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New Jersey Bail Reform: Public Question on 2014 Mid-Term Ballot

Election day, 2014. On the ballot for New Jersey voters, is a public question regarding bail reform. The question will ask if New Jersey’s Constitution should be amended to allow judges to deny bail to certain dangerous offenders. This is an absurd proposition, unnecessary, Unconstitutional, and will lead to not only additional litigation to an already overburdened criminal justice system, but will also waste the time of legislators who, ultimately, will have to spend time re-tooling their efforts.

The Eighth Amendment to the United States Constitution, is located conveniently in that list of unalienable rights we affectionately refer to as the Bill of Rights. The Bill of Rights guarantees certain God given rights (or human rights, if you prefer), that may not be denied to citizens. Authored largely by James Madison, and ratified in 1791, these amendments were added to assuage the fears of the Antifederalists who hesitated to once again concentrate power in a central government. These rights were included to stand as safeguards for the personal freedoms we hold dear, and limit the government’s power over ‘We The People’. They aren’t merely suggestions, but rather boiler plate upon which our ideals of what it means to be free Americans, stand. The Eighth Amendment prohibits the federal government from imposing excessive bail, excessive fines, or cruel and unusual punishment. These clauses have been interpreted by the Supreme Court of the United States, to apply to the states as well. It is widely accepted that while a state Constitution or state laws may grant greater freedoms than those guaranteed in the US Constitution, they may not further restrict those freedoms.

Bail is governed by a whole set of regulations under Rule 7:4-1 – Right to Bail Before Conviction. Bail is set by a superior court judge, according to a statutorily proscribed bail Schedule, which limits and guides judges in the setting of bail for offenses, largely based on the seriousness of the charges. For example, murder is a schedule 1 crime (schedule 1 crimes being the most serious), and the bail may not be set lower than $250,000, and can go as high as $1,000,000. The schedule also prohibits a 10% posting option for this most serious offense, which means the full bail must be posted to secure release from jail. In one of my previous posts, I discussed how I file bail reduction motions for purposes of lowering a client’s bail. When that happens, a judge must carefully review facts as provided by the defense attorney, as well as the prosecutor, pursuant to factors enumerated in State v. Johnson, 61 N.J. 351, A.2d 245 (1972), which a judge must consider in determining the appropriateness of lowering bail. So here, where there are applications made in the superior court to lower a defendant’s bail, a case is carefully reviewed to determine if the defendant in question is a flight risk, and to what extent if any, that they may be a danger to the community. The prosecutor may also make a bail source inquiry, to ensure that the funds used to post bail are not derived from an illegal source. The inability of an individual to post bail for themselves or someone else with funds from a lawful source, will result in an objection by the prosecutor, and the judge will prohibit those funds from being used for bail.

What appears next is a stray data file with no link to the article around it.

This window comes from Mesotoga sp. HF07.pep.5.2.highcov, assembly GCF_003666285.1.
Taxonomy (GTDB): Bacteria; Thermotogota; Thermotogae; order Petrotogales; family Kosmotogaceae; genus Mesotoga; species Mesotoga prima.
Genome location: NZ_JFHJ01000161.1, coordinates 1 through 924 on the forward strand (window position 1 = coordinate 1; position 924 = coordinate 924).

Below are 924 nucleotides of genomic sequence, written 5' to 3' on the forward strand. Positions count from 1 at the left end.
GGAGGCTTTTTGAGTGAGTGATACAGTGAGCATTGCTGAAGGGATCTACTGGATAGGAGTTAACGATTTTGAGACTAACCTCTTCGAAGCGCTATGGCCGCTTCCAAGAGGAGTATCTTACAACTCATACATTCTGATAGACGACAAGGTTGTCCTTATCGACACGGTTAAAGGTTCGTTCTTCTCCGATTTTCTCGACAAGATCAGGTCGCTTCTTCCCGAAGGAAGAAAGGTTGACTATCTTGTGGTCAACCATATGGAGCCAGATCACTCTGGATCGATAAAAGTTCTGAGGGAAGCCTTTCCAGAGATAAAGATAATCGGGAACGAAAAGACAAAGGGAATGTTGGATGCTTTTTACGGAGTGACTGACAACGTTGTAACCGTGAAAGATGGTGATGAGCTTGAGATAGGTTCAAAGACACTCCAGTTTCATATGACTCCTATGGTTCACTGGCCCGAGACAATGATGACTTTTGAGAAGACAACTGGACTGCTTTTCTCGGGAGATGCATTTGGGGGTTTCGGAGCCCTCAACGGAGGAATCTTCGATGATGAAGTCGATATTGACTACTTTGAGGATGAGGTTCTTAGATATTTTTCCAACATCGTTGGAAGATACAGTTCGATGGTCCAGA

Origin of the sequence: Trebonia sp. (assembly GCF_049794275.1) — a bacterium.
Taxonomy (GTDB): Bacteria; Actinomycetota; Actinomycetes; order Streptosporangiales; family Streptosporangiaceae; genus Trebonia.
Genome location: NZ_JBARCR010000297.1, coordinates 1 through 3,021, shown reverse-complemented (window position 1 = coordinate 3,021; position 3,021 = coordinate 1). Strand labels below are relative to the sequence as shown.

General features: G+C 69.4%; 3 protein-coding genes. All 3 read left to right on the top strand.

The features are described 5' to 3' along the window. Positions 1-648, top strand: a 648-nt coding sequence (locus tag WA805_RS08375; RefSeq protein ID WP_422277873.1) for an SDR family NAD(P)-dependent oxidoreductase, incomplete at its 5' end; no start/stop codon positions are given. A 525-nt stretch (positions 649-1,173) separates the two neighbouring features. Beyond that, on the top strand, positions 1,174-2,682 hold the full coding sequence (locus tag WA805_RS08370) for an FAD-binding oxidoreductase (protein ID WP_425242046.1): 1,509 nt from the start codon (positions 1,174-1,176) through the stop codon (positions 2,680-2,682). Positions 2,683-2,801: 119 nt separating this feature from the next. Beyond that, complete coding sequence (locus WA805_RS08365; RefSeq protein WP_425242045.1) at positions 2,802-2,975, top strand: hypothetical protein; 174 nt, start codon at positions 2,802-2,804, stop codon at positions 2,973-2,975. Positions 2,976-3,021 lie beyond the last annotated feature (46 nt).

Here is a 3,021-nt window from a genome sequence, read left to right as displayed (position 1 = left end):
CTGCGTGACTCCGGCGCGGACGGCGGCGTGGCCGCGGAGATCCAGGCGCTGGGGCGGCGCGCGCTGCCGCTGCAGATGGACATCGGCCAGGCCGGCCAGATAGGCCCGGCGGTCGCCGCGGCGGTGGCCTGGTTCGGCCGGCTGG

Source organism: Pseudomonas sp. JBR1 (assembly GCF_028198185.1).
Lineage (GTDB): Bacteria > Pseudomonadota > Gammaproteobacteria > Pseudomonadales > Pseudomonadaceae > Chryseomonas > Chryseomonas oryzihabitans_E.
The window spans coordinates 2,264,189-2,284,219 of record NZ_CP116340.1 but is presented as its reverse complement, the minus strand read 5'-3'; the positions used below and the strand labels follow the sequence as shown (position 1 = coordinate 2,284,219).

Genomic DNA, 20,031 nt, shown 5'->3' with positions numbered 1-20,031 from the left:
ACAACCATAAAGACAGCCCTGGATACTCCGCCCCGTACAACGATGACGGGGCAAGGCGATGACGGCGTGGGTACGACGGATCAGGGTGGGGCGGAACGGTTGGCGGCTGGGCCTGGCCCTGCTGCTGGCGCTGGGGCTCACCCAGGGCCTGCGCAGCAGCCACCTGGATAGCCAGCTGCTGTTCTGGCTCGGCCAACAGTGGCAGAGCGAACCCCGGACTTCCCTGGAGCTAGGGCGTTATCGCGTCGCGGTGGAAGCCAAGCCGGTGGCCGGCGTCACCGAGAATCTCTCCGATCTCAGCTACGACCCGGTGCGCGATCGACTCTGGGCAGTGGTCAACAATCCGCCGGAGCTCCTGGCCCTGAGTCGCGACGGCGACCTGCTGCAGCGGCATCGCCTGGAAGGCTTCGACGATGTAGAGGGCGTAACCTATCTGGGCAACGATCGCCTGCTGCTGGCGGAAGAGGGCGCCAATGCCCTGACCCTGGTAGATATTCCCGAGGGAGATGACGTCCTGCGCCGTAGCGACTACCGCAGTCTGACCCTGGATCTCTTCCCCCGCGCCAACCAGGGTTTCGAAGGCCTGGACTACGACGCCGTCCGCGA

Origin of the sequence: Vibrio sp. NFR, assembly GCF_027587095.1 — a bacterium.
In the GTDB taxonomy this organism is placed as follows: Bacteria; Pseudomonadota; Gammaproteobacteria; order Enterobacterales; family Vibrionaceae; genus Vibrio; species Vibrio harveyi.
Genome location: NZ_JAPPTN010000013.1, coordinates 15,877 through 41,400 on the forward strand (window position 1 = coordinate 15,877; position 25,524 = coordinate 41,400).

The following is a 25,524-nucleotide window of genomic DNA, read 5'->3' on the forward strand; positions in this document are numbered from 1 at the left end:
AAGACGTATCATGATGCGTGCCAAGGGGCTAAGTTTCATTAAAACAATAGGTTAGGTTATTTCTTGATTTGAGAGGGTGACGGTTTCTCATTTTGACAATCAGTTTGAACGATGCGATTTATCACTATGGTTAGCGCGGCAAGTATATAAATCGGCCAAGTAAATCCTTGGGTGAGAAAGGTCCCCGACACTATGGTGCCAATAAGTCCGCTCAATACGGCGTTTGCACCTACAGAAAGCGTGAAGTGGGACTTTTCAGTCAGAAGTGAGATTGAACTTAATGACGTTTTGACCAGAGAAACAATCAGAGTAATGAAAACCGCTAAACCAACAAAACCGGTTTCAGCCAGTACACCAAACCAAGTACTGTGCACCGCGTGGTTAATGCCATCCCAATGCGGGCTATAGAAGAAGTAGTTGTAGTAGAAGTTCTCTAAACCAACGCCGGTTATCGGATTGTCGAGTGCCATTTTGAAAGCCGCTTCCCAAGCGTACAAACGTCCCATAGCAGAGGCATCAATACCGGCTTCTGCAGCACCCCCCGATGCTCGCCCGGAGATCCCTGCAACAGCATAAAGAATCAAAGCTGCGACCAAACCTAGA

There have been various unsupported assertions made in furtherance of the effort to reform the bail process. The first false claim, is that the bail process is unregulated, and because of that dangerous defendants are easily getting out of jail and wreaking havoc on the community at large. As discussed above, nothing could be further from the truth. A criminal defendant must appear before a superior court judge at least once to have his bail set, and frequently multiple times if he is attempting to have his bail lowered. It is up to the defendant to convince a judge, who may request proof, that he is not a flight risk, and not a danger to the community. The prosecutor has an opportunity to review the financials of the person posting to ensure an absence of criminality. Additionally, judges may place further restrictions on bail, such as house arrest, wearing electronic ankle monitors, and checking in with probation officers. Failure to comply with these restrictions could lead to the revocation of the bail, a warrant being issued, and the defendant being taken into custody. These remedies are in place to deal with non-compliant defendants out on bail, and work quite well.  Another assertion which has been made, is that the bail bond industry is reckless, and they post high bail for extremely dangerous individuals on low installment payment plans. This is a highly unrealistic assessment of the bail industry at large. Bail bond companies are in business to make money. If they offer payment plans, the bail is secured with real property the vast majority of the time, or co-signed by individuals who have been financially vetted by the bond company, and guarantee the bail. If a defendant absconds and skips town, the bond company is liable for the entire amount of the bail, and if we are talking about schedule 1 offenses, they could be out anywhere from $250,000 to $1,000,000. It has been my experience as a New Jersey criminal defense attorney, that bail companies take great care in assessing the risk of posting for defendants. A loss that large could easily put a bond company out of business. If a bail company is posting a very high bail for a serious offense, that means their fee for doing so will be a large one. They don’t typically offer low installment payment plans for very high bail, as it could take a decade to collect a fee in the tens of thousands of dollars. I assure you, they want their money as fast as possible, otherwise any risk associated with posting simply isn’t worth it.